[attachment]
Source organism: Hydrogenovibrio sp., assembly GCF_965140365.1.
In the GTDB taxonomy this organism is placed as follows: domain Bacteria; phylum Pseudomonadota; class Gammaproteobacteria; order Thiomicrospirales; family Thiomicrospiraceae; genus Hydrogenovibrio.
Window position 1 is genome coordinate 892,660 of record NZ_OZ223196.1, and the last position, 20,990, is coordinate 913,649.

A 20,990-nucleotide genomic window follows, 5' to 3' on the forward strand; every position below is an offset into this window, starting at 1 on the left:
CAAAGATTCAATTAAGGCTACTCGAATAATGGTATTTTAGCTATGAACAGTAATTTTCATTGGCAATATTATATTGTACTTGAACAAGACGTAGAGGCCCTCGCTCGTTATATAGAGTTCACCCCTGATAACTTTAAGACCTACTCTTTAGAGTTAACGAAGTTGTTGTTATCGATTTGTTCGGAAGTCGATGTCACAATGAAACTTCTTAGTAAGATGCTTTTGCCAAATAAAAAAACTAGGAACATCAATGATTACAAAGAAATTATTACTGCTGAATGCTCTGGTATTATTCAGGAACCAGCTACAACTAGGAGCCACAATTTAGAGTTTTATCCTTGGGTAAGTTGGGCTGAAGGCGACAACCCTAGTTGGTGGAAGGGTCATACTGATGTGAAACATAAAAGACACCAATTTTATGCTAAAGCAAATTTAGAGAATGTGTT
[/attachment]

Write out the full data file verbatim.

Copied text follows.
Source organism: Hydrogenovibrio sp., assembly GCF_965140365.1.
In the GTDB taxonomy this organism is placed as follows: domain Bacteria; phylum Pseudomonadota; class Gammaproteobacteria; order Thiomicrospirales; family Thiomicrospiraceae; genus Hydrogenovibrio.
Window position 1 is genome coordinate 892,660 of record NZ_OZ223196.1, and the last position, 20,990, is coordinate 913,649.

A 20,990-nucleotide genomic window follows, 5' to 3' on the forward strand; every position below is an offset into this window, starting at 1 on the left:
CAAAGATTCAATTAAGGCTACTCGAATAATGGTATTTTAGCTATGAACAGTAATTTTCATTGGCAATATTATATTGTACTTGAACAAGACGTAGAGGCCCTCGCTCGTTATATAGAGTTCACCCCTGATAACTTTAAGACCTACTCTTTAGAGTTAACGAAGTTGTTGTTATCGATTTGTTCGGAAGTCGATGTCACAATGAAACTTCTTAGTAAGATGCTTTTGCCAAATAAAAAAACTAGGAACATCAATGATTACAAAGAAATTATTACTGCTGAATGCTCTGGTATTATTCAGGAACCAGCTACAACTAGGAGCCACAATTTAGAGTTTTATCCTTGGGTAAGTTGGGCTGAAGGCGACAACCCTAGTTGGTGGAAGGGTCATACTGATGTGAAACATAAAAGACACCAATTTTATGCTAAAGCAAATTTAGAGAATGTGTT